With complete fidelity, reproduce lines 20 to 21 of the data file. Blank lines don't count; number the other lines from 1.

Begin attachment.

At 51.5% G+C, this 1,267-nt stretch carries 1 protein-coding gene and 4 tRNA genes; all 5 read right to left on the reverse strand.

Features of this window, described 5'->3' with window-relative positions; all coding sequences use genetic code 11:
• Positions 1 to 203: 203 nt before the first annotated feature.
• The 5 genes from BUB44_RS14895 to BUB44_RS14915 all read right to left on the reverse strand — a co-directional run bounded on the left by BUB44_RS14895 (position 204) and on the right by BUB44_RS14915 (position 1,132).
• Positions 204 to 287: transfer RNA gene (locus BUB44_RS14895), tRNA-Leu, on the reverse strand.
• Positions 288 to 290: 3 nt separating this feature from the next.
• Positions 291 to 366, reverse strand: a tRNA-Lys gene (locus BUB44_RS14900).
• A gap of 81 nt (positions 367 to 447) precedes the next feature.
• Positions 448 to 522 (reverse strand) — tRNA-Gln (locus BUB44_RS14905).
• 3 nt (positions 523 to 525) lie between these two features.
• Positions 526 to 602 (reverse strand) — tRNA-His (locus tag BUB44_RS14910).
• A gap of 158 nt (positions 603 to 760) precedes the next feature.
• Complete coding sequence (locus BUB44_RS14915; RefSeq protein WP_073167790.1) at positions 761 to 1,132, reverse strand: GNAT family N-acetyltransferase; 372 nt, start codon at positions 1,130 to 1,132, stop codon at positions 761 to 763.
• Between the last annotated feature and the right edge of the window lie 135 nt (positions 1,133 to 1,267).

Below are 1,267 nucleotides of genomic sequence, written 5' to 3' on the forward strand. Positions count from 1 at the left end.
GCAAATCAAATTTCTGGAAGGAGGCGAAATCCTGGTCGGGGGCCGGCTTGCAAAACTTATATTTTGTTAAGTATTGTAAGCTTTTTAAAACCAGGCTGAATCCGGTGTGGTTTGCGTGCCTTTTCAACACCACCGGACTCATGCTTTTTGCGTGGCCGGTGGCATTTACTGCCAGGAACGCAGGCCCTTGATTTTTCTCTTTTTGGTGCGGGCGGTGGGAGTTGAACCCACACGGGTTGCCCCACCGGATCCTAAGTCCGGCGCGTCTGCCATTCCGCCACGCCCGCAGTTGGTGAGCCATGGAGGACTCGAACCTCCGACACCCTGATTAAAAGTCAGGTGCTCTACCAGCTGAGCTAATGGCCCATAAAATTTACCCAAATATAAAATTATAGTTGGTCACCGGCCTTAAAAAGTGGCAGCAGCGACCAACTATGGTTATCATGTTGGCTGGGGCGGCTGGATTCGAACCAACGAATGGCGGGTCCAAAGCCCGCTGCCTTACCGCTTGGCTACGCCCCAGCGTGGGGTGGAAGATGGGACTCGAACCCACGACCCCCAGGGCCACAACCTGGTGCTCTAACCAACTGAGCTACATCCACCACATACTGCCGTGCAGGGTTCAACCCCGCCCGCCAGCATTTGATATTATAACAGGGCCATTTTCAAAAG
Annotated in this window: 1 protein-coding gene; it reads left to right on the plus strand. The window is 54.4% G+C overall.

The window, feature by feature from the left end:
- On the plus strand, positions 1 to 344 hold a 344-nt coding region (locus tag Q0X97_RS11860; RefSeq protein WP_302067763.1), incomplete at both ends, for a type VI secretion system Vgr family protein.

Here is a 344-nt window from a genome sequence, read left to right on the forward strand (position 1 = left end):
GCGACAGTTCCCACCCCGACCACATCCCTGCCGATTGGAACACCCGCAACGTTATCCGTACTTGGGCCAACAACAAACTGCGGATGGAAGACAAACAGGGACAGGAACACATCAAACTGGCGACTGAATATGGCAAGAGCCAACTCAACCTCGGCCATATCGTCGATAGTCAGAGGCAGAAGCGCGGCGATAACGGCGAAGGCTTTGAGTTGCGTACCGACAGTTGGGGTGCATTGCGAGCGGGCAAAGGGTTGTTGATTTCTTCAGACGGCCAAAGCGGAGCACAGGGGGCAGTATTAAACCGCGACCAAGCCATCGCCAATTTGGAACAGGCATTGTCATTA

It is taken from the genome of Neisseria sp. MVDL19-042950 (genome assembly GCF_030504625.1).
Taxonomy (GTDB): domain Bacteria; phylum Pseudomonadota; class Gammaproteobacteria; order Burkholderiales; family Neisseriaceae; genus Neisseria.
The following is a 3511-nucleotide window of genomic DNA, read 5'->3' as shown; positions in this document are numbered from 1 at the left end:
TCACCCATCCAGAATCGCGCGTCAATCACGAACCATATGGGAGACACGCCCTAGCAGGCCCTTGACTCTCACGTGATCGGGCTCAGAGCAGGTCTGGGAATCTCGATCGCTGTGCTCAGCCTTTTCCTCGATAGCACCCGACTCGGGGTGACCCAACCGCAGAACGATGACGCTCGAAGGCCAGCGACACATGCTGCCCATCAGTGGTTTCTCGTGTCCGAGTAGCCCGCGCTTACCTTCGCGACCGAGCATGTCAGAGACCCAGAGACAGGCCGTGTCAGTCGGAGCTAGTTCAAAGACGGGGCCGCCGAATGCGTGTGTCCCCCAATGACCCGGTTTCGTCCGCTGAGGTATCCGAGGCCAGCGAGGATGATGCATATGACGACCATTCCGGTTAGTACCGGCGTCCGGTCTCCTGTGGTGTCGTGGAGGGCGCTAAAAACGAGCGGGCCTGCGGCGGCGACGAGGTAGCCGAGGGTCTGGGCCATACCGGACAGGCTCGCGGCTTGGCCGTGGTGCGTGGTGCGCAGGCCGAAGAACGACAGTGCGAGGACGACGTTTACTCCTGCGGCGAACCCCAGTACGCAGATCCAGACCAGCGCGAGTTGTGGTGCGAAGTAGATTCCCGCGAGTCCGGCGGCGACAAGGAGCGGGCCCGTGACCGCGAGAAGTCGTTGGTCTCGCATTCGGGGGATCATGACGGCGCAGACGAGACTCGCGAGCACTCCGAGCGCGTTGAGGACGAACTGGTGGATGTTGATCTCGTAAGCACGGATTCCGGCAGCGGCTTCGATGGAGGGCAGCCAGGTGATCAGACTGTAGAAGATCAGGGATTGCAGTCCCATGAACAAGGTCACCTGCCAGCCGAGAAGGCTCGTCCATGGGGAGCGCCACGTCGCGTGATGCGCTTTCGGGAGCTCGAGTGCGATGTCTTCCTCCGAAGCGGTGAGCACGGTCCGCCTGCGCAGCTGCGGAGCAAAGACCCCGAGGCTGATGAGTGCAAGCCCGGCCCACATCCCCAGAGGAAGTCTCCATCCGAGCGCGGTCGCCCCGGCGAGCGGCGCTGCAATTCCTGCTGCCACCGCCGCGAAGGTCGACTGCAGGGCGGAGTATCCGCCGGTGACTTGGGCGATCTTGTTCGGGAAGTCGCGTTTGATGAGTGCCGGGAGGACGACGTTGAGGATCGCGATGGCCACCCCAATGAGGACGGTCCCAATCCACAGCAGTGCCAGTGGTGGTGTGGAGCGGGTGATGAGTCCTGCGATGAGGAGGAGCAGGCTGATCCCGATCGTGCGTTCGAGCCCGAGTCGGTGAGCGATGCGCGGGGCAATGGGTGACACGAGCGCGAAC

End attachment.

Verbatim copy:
Here is a 344-nt window from a genome sequence, read left to right on the forward strand (position 1 = left end):
GCGACAGTTCCCACCCCGACCACATCCCTGCCGATTGGAACACCCGCAACGTTATCCGTACTTGGGCCAACAACAAACTGCGGATGGAAGACAAACAGGGACAGGAACACATCAAACTGGCGACTGAATATGGCAAGAGCCAACTCAACCTCGGCCATATCGTCGATAGTCAGAGGCAGAAGCGCGGCGATAACGGCGAAGGCTTTGAGTTGCGTACCGACAGTTGGGGTGCATTGCGAGCGGGCAAAGGGTTGTTGATTTCTTCAGACGGCCAAAGCGGAGCACAGGGGGCAGTATTAAACCGCGACCAAGCCATCGCCAATTTGGAACAGGCATTGTCATTA